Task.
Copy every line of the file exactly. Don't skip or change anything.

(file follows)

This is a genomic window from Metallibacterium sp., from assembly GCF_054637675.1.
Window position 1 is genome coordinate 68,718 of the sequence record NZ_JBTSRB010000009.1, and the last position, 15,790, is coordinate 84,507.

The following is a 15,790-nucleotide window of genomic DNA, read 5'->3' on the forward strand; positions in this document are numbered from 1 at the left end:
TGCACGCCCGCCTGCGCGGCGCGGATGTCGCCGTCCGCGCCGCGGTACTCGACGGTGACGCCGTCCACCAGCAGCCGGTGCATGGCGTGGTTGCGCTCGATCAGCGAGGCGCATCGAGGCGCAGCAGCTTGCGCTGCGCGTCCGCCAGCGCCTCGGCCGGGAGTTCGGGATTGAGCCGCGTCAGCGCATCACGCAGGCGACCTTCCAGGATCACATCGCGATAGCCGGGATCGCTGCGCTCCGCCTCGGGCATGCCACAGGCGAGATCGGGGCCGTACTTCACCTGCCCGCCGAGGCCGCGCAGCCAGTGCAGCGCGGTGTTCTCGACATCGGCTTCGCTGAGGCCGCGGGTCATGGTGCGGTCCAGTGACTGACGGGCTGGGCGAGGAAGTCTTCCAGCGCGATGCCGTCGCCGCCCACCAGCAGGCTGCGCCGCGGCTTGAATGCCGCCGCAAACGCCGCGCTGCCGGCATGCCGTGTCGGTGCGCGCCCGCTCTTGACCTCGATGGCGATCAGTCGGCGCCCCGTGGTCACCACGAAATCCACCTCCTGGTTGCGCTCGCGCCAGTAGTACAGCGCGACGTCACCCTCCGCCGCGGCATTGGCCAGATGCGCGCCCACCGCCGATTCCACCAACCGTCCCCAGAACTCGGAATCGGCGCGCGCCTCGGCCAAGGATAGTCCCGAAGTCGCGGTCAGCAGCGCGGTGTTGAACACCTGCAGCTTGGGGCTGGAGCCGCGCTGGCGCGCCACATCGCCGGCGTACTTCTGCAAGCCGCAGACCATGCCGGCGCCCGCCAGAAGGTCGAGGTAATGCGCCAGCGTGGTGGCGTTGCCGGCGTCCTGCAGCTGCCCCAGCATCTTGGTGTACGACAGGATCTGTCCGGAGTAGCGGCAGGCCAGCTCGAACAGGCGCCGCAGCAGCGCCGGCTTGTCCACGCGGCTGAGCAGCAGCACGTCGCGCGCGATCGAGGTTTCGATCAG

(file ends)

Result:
This is a genomic window from Metallibacterium sp., from assembly GCF_054637675.1.
Window position 1 is genome coordinate 68,718 of the sequence record NZ_JBTSRB010000009.1, and the last position, 15,790, is coordinate 84,507.

The following is a 15,790-nucleotide window of genomic DNA, read 5'->3' on the forward strand; positions in this document are numbered from 1 at the left end:
TGCACGCCCGCCTGCGCGGCGCGGATGTCGCCGTCCGCGCCGCGGTACTCGACGGTGACGCCGTCCACCAGCAGCCGGTGCATGGCGTGGTTGCGCTCGATCAGCGAGGCGCATCGAGGCGCAGCAGCTTGCGCTGCGCGTCCGCCAGCGCCTCGGCCGGGAGTTCGGGATTGAGCCGCGTCAGCGCATCACGCAGGCGACCTTCCAGGATCACATCGCGATAGCCGGGATCGCTGCGCTCCGCCTCGGGCATGCCACAGGCGAGATCGGGGCCGTACTTCACCTGCCCGCCGAGGCCGCGCAGCCAGTGCAGCGCGGTGTTCTCGACATCGGCTTCGCTGAGGCCGCGGGTCATGGTGCGGTCCAGTGACTGACGGGCTGGGCGAGGAAGTCTTCCAGCGCGATGCCGTCGCCGCCCACCAGCAGGCTGCGCCGCGGCTTGAATGCCGCCGCAAACGCCGCGCTGCCGGCATGCCGTGTCGGTGCGCGCCCGCTCTTGACCTCGATGGCGATCAGTCGGCGCCCCGTGGTCACCACGAAATCCACCTCCTGGTTGCGCTCGCGCCAGTAGTACAGCGCGACGTCACCCTCCGCCGCGGCATTGGCCAGATGCGCGCCCACCGCCGATTCCACCAACCGTCCCCAGAACTCGGAATCGGCGCGCGCCTCGGCCAAGGATAGTCCCGAAGTCGCGGTCAGCAGCGCGGTGTTGAACACCTGCAGCTTGGGGCTGGAGCCGCGCTGGCGCGCCACATCGCCGGCGTACTTCTGCAAGCCGCAGACCATGCCGGCGCCCGCCAGAAGGTCGAGGTAATGCGCCAGCGTGGTGGCGTTGCCGGCGTCCTGCAGCTGCCCCAGCATCTTGGTGTACGACAGGATCTGTCCGGAGTAGCGGCAGGCCAGCTCGAACAGGCGCCGCAGCAGCGCCGGCTTGTCCACGCGGCTGAGCAGCAGCACGTCGCGCGCGATCGAGGTTTCGATCAG